Market Wrap-Up for Mar.26 (MON, DD, V, MA, PPG, more)
The inconsistency in today’s economic data was not deterring some fund managers and investors from squeezing in some late quarter buys. Durable goods orders were much better than expected, even as consumer confidence continues to slip. Meanwhile, existing home prices have risen nicely over the past year, but new home sales data out was disappointing. This sort of data disconnect has become the norm over the past few years, and is not hurting the averages in the early going.
Monsanto (MON) shares rallied following a seed agreement made with Dupont (DD), whose shares are lower following cautious analyst commentary. Credit card giants Visa (V) and Mastercard (MA) are spiking higher early on. Also, positive Wall Street analyst commentary had names like National Oilwell Varco (NOV), Anadarko Petroleum (APC), and PPG Industries (PPG) trading in the green.
Money Looks for a Home
As we get set to wrap up the first quarter (and what a solid quarter it has been for U.S. equities), one can’t help but wonder if the recent trend of disregarding valuation is more about investors just wanting to have their capital committed somewhere other than cash. Also, will the U.S. markets actually benefit from global investors deciding to rotate out of holdings overseas to what is a perceived safer U.S. market?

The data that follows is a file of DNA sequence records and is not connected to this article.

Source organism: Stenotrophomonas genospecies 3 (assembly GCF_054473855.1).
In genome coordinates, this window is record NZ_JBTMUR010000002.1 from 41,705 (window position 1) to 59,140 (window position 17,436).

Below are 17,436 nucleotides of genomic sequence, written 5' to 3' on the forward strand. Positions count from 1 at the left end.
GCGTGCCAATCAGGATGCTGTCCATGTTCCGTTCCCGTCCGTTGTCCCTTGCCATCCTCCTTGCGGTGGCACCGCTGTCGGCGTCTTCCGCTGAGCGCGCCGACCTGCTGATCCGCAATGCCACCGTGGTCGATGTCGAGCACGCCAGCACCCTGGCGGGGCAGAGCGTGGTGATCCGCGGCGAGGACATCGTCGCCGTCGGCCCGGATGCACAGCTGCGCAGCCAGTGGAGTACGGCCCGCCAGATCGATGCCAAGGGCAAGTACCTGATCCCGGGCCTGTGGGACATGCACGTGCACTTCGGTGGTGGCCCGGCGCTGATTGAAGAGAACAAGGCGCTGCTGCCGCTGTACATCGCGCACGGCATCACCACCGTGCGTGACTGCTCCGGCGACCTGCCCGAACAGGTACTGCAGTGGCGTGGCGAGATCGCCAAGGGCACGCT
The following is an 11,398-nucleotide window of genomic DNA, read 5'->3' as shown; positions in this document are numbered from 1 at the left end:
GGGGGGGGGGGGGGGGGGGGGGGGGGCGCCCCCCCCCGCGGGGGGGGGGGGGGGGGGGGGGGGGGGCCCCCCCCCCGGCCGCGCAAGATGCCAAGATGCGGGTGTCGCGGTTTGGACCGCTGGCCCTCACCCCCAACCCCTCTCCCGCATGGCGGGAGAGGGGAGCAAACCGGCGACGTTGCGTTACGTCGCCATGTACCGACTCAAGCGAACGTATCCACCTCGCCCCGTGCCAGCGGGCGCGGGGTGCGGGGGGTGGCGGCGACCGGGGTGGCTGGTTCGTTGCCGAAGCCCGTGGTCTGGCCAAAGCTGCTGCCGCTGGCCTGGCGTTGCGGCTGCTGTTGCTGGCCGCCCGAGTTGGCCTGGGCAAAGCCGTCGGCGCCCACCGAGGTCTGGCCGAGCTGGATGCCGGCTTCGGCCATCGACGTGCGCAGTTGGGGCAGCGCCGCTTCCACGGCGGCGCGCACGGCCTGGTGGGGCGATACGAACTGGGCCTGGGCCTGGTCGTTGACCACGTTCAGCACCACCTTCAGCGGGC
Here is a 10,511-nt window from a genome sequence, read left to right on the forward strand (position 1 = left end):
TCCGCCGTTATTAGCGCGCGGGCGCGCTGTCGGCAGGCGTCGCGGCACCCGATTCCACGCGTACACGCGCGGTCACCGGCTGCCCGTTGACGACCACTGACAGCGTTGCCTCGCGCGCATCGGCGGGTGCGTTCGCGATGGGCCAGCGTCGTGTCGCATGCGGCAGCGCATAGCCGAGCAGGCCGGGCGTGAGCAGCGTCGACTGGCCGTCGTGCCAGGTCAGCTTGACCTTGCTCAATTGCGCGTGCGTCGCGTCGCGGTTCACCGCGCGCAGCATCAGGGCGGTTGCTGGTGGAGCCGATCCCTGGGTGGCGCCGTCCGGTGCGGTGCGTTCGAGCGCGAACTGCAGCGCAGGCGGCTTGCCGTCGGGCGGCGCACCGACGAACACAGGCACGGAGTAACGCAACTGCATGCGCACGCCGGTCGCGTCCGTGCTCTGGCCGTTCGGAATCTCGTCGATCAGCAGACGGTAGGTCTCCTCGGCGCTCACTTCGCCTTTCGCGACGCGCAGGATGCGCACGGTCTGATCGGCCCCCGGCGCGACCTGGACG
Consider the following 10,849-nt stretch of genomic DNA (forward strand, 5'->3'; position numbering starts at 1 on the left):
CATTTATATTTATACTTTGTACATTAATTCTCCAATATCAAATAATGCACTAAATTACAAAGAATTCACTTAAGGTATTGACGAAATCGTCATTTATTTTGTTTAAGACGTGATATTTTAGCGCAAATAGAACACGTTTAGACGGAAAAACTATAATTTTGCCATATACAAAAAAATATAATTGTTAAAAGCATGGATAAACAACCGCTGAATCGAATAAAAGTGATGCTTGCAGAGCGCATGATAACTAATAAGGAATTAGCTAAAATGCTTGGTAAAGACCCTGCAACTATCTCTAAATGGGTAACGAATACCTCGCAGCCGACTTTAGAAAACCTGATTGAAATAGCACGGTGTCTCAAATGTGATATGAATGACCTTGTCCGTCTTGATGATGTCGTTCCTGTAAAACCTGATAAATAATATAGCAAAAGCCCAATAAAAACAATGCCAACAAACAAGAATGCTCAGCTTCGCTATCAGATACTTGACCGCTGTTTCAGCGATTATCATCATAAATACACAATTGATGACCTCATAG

In watching the market on a daily basis, we look for clues that can provide evidence of these considerations and whatever else can be a factor to the direction of share prices, short-term and long-term. The one thing that is clear is that anyone who has tried to pick the top in the indices has had one of the longest battles in their trading lives. Many short-sellers have probably being knocked out of the business entirely, while the averages continue to climb with each passing month.
Stocks are no different than any other investable assets: there will always be peaks and valleys. Real estate investors up until recently have seen how bad things can get when liquidity dries up. It doesn’t take all that long for buyers to disappear. Low interest rates, along with endless money printing, have been the stock markets’ ally in the run up we have had. At some point (we still don’t know when, despite many that have continued to wrongly predict rate spikes), we will need to navigate through a market and economy that will indeed begin to see rates move off of all-time lows, with a monetary supply that dries up. When that actually will happen is anyone’s guess.
Our Best Dividend Stocks List continues to remain static (little has changed as far as names we like), but we are closely watching the many names we cover for potential ratings moves. We’ll be sure to let our Premium subscribers know of any changes to consider for possible portfolio moves.
Thanks for reading everybody. I’ll see you tomorrow!
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